After the Trump administration’s 2017 decision to back out of the Paris Agreement, a UN effort to mitigate harmful effects of greenhouse-gas-emissions, some members of congress began forming a bipartisan coalition to adopt the goals on a state-by-state basis. The newly elected Democratic house has meant more mainstream coverage of such endeavors through the recent Green New Deal announcement, but many states have decided to take action even earlier. Paulina Firozi of The Washington Post details the old and new efforts in her February 12, 2019, piece “The Energy 202: ‘There’s no reason for us to wait.' Four more Dem governors join alliance to uphold Paris climate goals,” including skepticism from Professor Barry Rabe on the substance of the alliance.
The U.S. Climate Alliance is a bipartisan coalition that started with primarily coastal states and has grown to include 21 state governors committed to the goals set forth by the Paris Agreement, including recently joining midwestern states. The inclusion of non-coastal/liberal states symbolizes the severity of the issue, argues Julie Cerqueira, executive director of the alliance. “These states are joining the coalition as scientists increasingly point to how climate change will affect the interior of the country, not just the coasts,” Firozi writes.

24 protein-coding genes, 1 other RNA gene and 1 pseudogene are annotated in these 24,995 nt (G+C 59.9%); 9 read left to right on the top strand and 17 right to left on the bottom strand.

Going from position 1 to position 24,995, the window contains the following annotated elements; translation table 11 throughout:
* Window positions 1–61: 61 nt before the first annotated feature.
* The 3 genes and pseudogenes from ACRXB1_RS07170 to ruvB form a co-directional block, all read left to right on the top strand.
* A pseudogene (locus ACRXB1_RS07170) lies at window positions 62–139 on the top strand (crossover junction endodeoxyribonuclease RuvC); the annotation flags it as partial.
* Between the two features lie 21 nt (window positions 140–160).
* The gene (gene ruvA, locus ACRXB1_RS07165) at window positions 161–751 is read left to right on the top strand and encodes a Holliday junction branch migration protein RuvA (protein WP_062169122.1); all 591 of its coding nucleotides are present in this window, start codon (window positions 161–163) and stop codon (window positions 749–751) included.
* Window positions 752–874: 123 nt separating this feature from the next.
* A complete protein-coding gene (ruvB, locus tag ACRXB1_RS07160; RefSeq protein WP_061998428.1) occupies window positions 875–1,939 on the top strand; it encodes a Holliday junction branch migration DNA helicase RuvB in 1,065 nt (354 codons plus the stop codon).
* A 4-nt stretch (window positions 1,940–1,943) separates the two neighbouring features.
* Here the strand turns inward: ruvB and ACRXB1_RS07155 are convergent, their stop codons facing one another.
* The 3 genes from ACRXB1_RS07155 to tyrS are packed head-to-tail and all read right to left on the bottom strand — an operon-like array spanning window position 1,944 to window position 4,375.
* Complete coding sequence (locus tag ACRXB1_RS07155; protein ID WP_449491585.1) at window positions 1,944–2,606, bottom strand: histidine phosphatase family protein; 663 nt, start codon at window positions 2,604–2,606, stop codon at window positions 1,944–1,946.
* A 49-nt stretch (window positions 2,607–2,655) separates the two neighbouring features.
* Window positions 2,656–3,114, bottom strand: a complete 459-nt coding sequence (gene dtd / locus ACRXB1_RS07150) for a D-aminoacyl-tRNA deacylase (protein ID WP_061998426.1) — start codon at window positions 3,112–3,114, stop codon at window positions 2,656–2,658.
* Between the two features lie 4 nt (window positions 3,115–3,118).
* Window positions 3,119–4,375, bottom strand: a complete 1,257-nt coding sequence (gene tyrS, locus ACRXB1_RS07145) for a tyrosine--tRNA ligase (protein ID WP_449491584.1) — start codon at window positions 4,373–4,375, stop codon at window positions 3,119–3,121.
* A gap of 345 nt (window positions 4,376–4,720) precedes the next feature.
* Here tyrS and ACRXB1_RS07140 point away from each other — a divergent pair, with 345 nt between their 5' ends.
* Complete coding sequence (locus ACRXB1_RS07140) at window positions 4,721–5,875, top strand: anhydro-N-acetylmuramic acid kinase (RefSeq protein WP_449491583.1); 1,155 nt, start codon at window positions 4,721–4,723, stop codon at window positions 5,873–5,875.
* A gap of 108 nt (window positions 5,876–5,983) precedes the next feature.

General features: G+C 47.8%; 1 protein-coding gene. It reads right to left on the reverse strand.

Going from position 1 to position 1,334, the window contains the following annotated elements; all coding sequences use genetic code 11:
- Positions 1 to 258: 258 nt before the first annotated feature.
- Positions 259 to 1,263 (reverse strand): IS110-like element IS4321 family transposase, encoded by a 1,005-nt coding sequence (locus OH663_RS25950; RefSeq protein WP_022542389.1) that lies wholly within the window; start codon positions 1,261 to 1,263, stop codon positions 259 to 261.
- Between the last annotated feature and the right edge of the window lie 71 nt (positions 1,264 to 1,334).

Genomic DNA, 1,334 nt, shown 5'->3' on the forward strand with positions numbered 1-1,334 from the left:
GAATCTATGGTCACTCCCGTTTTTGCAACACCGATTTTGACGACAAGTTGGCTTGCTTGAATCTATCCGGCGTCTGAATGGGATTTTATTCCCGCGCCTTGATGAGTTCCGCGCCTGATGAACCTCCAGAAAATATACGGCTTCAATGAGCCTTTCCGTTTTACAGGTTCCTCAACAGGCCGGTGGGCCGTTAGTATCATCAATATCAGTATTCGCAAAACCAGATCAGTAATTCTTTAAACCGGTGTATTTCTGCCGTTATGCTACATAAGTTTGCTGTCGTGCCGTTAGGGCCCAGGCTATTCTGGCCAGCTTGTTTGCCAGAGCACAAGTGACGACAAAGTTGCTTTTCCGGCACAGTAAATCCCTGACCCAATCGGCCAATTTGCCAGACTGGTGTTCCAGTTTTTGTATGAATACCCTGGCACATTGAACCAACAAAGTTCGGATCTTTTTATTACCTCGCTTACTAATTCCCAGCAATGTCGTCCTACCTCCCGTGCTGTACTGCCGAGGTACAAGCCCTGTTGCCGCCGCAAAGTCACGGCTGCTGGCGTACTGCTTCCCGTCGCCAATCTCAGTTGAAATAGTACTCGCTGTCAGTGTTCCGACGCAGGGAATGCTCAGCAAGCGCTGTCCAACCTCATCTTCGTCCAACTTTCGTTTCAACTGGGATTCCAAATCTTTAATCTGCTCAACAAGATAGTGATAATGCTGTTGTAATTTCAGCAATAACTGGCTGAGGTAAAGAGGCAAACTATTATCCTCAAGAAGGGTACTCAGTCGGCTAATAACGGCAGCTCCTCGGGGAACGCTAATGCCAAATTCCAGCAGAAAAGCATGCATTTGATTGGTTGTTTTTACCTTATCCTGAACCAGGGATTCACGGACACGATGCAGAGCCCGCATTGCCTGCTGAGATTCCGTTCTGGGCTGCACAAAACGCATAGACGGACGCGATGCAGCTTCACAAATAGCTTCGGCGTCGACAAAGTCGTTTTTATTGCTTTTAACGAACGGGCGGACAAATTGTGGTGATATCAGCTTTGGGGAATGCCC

But Professor Rabe cautions people from feeling too reassured by the alliance. “It doesn’t commit or obligate these states to anything,” he says, continuing, “they don’t force any formal decision or commitment, and so I think for a newly elected governor they are relatively easy steps to take that are symbolic.” Rabe, who serves as the Arthur Thurnau Professor of Environmental Policy, writing extensively on intergovernmental climate policy development, wants more tangible measures. “It’s not a carbon tax, it’s not a renewable energy mandate; there’s some real limits to this.”
Read more about the alliance here.
Barry Rabe is the J. Ira and Nicki Harris Family Professor of Public Policy and the director of the Center for Local, State, and Urban Policy (CLOSUP) at the Ford School. He is also the Arthur Thurnau Professor of Environmental Policy and holds courtesy appointments in the Program in the Environment, the Department of Political Science, and the School for Environment and Sustainability.